Other Options

You can also consider other options such as energy storage, microgrids, and community solar programs. These options provide flexibility and accessibility when there are not enough resources or space to invest in your own renewable energy system.

Energy storage and microgrids help improve the reliability and resilience of renewable energy systems, while green tariffs and community solar programs provide a cost-effective way to access renewable energy.


The cost of implementing a renewable energy strategy will vary depending on the specific approach you take. However, in many cases, renewable energy can be cost-competitive with traditional energy sources over the long term. There are a variety of financing opportunities available to help you fund renewable energy projects.

There are a variety of government grants tax credits available for businesses that invest in renewable energy. For example, in the U.S. the Investment Tax Credit (ITC) provides a credit of up to 30% of the cost of solar energy systems installed between 2022 and 2032. Additionally, some other financing options include green bonds, energy service agreements (ESAs), and on-bill financing. Green bonds are specifically designed to finance environmentally sustainable projects, while ESAs and on-bill financing allow you to pay for energy efficiency and renewable energy improvements over time. For more details on these options refer to the EPA’s Clean Energy Financing Toolkit under the resources section.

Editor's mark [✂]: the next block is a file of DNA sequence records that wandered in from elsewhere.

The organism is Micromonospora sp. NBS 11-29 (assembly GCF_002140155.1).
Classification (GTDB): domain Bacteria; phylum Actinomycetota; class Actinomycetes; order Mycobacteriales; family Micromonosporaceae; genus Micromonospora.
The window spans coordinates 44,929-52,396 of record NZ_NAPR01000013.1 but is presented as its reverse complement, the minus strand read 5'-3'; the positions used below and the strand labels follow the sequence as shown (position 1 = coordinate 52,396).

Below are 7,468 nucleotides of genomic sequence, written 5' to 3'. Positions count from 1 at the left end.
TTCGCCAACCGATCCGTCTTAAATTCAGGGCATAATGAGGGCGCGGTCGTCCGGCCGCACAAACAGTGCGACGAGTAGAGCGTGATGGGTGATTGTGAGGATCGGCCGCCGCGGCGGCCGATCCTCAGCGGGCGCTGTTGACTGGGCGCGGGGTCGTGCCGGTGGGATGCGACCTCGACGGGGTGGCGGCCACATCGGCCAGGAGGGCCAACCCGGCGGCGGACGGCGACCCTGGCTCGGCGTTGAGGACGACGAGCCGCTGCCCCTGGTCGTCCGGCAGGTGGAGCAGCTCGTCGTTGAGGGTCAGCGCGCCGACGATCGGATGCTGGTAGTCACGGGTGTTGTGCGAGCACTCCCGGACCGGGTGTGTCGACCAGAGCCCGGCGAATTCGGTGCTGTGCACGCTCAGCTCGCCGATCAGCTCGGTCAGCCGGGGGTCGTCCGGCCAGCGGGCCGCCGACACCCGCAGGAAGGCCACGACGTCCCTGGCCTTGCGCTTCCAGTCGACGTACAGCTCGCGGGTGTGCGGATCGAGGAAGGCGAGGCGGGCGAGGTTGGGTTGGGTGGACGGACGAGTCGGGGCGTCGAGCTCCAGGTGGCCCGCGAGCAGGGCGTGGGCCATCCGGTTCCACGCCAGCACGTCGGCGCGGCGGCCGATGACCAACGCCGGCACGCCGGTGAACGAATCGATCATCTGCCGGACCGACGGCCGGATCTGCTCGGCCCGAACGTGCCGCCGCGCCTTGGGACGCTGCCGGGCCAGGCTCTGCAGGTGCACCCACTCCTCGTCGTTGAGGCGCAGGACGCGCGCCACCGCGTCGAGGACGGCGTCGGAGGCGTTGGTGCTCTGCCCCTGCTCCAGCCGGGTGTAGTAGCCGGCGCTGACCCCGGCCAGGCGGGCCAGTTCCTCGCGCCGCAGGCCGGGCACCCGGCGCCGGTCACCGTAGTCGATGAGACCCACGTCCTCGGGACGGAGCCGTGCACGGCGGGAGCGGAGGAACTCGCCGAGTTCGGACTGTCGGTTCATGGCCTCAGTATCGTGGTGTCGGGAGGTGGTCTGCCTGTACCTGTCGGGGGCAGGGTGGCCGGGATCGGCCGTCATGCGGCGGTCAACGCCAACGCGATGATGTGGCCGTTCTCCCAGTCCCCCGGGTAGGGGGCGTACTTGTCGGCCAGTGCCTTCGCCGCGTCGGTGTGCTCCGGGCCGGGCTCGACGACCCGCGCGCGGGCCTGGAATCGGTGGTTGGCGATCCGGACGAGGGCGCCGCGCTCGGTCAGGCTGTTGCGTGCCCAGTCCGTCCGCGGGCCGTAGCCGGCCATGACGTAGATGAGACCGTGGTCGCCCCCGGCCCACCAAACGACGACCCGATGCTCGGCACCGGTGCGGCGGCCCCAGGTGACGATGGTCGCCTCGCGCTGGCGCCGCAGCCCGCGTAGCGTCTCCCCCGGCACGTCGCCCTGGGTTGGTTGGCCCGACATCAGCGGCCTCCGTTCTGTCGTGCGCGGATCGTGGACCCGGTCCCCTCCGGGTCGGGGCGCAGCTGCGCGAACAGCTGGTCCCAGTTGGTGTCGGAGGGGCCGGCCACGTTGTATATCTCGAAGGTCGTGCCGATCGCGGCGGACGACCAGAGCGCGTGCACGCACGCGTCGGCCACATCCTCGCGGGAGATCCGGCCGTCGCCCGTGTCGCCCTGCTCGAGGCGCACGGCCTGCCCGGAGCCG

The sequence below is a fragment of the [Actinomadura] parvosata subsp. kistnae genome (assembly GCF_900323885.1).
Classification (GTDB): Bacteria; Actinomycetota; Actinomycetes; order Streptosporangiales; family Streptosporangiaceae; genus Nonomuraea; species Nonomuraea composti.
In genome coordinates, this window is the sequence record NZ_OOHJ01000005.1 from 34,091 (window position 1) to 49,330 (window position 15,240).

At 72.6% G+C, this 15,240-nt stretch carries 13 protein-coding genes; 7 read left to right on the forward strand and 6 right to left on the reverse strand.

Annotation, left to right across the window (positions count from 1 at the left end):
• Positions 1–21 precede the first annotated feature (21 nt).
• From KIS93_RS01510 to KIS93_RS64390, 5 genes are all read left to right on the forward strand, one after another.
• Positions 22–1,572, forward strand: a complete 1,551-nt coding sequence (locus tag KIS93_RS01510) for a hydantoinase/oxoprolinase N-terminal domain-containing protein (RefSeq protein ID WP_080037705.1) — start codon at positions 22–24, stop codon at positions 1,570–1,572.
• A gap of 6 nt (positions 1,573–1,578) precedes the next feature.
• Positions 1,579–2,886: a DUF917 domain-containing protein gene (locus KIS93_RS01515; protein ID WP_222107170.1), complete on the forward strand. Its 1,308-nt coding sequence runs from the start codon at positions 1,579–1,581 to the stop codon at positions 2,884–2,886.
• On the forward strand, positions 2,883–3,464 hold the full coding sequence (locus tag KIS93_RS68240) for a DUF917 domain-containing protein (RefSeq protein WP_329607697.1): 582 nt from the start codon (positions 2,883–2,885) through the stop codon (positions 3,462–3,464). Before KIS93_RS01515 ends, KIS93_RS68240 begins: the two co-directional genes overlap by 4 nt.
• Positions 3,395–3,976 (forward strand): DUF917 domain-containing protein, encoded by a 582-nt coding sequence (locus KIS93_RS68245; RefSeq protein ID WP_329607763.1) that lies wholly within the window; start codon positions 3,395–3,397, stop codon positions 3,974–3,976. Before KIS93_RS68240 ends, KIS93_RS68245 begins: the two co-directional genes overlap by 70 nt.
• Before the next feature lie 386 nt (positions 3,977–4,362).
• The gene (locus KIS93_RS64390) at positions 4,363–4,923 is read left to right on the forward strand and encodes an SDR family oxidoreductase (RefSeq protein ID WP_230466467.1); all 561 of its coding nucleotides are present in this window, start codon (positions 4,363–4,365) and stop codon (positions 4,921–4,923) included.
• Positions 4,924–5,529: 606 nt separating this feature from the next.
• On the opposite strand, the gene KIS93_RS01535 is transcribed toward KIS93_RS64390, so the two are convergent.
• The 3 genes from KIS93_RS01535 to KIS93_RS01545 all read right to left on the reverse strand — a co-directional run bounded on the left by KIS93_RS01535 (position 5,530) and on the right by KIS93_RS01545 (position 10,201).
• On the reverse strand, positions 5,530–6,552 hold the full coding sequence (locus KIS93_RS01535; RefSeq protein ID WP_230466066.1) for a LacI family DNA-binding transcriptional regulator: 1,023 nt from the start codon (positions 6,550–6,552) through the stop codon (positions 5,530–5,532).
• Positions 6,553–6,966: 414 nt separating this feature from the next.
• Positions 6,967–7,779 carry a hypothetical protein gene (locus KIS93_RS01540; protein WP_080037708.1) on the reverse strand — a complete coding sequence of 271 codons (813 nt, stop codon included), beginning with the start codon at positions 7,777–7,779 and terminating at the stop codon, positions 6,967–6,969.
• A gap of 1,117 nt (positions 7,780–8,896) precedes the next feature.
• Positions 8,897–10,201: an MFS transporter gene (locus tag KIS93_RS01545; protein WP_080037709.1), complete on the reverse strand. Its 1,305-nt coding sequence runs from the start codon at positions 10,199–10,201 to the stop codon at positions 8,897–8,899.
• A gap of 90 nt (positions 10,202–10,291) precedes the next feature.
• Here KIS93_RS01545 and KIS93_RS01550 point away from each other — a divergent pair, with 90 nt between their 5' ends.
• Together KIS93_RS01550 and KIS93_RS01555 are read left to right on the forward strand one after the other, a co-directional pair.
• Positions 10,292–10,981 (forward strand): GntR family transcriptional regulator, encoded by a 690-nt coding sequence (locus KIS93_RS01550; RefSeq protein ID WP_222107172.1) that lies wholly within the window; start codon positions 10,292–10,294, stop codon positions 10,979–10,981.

You will need to weigh these many financing options alongside your implementation options to identify the best renewable energy strategy for your company’s needs.


Building a renewable energy strategy can present challenges such as significant upfront costs, choosing the right implementation option that fits your specific needs, variable energy production, and navigating the complex financial and regulatory landscape. This complexity can make it difficult to develop a robust, effective renewable energy strategy. But by reading this guide and the resources here you are on the right path to creating a renewable energy strategy that supports your business and the environment.